Everyone experiences some mobility issues throughout their lives. Some are relatively minor and come and go. Some are a little more chronic. Some affect the way people get around to the point of them requiring a mobility aid of some type.
The point is that our abilities are subject to change over the course of our lifetimes. Disabilities, when they occur, may be little more than a nuisance that we deal with for a few days or weeks. It might be a little more serious, but not long-term, and we learn to compensate for our inability to still do relatively as much as we were prior to the injury.
Let’s make sure that we understand that mobility consists of so much more than just walking or stepping. While movement of the hip, knee, and ankle joints factor into mobility quite prominently, mobility means the movement of any joint, tendon, or ligament – from our neck to our toes. As any movement becomes restricted, difficult, or sore, we experience a mobility limitation.
In some cases, people have a limitation that they are born with or one that has resulted from a traumatic injury or a progressive illness of some type. Here, they may be using a walker, cane, wheelchair, crutches, braces, or other assistive devices to help navigate their world.
Mobility issues can result from muscle strains and sprains, from a tear in a muscle or ligament or tendon, from a bone break, from a dislocation, from overuse of certain muscles or joints, from disease, from a traumatic injury, or just from aging. They can be related to sensory changes as well.
Therefore, it is highly unlikely if not impossible for someone to go through life without experiencing a few minor episodes of mobility limitations. It could be as simple as a stiff neck or a turned ankle. When these minor issues arise, we deal with them. Sometimes we medicate to take away the pain and reduce any inflammation. Sometimes we rest the affected area and try to do an activity that does not require the use of that part of our body. Sometimes we suffer through knowing that it is just for a brief period of time. Sometimes, we make allowances and determine another way to do what it is that we are attempting.
Since we never know how life is going to unfold – even if we consider ourselves to be quite healthy and free of any physical limitations for the moment – we need to be prepared for such eventualities. This can be done quite easily with visitable design in our homes.
Additionally, we won’t necessarily know in advance what someone might be experiencing that is coming to our home after having been invited by us or just to call upon us so we need to have the approach, entrance, and floor areas of our homes accessible to anyone.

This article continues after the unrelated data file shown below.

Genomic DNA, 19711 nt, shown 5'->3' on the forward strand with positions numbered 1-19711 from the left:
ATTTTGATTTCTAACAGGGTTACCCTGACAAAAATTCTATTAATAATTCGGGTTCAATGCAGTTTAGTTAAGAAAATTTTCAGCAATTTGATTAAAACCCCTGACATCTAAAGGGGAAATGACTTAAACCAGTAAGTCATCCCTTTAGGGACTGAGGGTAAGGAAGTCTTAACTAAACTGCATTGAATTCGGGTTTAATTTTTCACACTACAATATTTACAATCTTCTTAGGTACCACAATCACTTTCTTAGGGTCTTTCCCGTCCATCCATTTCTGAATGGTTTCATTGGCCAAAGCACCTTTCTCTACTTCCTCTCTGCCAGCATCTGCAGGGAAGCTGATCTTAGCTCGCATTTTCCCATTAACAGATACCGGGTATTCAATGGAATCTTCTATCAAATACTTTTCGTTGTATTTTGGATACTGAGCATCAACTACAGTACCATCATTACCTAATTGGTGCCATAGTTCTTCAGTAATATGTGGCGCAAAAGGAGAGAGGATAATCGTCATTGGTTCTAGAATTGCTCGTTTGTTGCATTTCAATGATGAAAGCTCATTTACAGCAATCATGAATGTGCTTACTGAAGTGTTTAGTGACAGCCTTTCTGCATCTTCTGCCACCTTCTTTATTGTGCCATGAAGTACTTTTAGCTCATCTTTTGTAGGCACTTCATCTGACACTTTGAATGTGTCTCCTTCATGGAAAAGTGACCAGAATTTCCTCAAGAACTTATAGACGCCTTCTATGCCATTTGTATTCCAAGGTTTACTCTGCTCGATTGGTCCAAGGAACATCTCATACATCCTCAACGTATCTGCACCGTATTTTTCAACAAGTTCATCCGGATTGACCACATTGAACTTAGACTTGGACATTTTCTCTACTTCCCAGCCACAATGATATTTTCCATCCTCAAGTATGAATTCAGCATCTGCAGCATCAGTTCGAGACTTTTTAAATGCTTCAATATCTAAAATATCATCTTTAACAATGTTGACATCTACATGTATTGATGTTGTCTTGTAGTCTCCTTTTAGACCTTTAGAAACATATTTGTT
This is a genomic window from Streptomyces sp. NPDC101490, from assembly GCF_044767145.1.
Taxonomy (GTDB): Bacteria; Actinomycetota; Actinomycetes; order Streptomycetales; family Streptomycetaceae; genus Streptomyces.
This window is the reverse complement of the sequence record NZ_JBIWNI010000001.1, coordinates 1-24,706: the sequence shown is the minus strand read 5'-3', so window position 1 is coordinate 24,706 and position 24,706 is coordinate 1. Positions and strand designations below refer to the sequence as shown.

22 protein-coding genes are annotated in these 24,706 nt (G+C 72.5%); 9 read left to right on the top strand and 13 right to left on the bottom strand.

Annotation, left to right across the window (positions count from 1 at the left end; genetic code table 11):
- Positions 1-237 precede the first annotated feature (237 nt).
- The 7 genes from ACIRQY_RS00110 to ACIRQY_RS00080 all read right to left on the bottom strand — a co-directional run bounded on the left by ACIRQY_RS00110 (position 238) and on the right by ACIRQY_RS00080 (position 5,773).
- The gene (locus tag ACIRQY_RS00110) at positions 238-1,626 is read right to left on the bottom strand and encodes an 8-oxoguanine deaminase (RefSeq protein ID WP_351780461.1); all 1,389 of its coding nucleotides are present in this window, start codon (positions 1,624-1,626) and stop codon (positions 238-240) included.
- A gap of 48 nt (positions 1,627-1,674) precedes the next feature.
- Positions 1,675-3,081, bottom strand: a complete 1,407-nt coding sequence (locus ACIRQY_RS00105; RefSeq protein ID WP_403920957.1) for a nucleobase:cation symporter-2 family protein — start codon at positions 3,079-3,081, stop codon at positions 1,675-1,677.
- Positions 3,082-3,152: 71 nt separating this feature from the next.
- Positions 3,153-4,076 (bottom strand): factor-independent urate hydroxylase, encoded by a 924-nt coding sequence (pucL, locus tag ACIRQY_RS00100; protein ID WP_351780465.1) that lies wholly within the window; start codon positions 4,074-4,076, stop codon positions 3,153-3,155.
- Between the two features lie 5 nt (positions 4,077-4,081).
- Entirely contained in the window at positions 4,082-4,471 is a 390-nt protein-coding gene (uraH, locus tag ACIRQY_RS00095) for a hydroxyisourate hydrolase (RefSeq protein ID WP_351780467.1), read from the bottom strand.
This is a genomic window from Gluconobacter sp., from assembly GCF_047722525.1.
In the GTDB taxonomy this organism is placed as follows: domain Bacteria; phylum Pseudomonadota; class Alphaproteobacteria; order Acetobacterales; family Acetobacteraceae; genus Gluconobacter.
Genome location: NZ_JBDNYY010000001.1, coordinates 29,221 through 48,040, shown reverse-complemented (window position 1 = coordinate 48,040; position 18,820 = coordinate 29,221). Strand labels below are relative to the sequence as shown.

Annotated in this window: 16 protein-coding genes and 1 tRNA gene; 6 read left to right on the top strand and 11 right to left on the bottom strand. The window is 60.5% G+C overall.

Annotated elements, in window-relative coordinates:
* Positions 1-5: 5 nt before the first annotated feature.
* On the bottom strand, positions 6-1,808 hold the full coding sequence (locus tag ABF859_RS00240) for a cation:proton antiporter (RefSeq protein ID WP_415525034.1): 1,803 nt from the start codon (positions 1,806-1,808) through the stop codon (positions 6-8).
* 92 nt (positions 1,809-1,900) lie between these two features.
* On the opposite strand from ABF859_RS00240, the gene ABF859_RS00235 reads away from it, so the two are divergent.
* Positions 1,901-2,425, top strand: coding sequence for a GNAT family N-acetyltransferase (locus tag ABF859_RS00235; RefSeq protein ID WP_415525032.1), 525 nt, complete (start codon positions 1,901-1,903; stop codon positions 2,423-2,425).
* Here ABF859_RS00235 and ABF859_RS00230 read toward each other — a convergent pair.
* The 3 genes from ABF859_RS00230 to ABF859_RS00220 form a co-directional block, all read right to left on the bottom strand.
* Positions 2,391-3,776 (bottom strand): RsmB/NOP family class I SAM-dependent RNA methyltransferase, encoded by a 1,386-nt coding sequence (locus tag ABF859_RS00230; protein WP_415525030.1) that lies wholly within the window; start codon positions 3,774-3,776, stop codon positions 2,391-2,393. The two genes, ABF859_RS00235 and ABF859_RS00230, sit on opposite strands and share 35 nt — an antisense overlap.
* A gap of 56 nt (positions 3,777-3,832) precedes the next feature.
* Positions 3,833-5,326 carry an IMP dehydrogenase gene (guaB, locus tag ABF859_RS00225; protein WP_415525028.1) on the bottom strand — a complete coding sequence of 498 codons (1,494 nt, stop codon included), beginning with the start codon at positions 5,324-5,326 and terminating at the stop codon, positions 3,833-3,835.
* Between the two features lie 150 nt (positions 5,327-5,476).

An entrance walkway, driveway, and approach (steps, porch, stoop, or landing) needs to accommodate the mobility (physical) needs of anyone who might come to our door. This cannot be done as they are walking up to the door. Obviously, it needs to be done in advance.
Accommodating people who are going to be visiting us – since we never know who all those people who are going to be coming or what their physical needs might be as well – is a high priority on having a home that is safe and comfortable for people to enter and use. Even if we are less concerned about ourselves and other occupants of our home, looking out for those coming to us is a major priority.,
Of course, as we look out for those coming to see us and provide for the mobility issues they might be experiencing – never knowing the extent of those concerns except for regular visitors like relatives or neighbors – we also will be providing for ourselves and the other residing with us.
Just as we never know what everyone who visits us (by invitation or just stopping by unannounced) will be experiencing, live can through us some curves as well – from sprains, strains, broken bones, and illnesses or other events (such as arthritis, multiple sclerosis, dementia, diabetes, or a stroke).
Since there is no way to tell what the future holds for us and our family members, using visitable design is a solid way to approach aging in place concerns. It won’t matter whether someone who is in good health and ability now might retain that ability that long-term (or how or if it might change), or whether there are current or future issues to deal with that affect how someone uses our home and gets around in it. Flooring, doorways, switches and controls, appliances, cabinets, plumbing fixtures, windows, and stairs or steps are just some of the many issues where someone might experience challenges unless we begin to look at such areas now and begin modifying them to accommodate our potentially changing needs and those of people from the outside who might visit us.
Of course, in discussing our own homes, we really are extending this to the marketplace and the homes, needs, and experiences or our current clients and others we might serve in the future.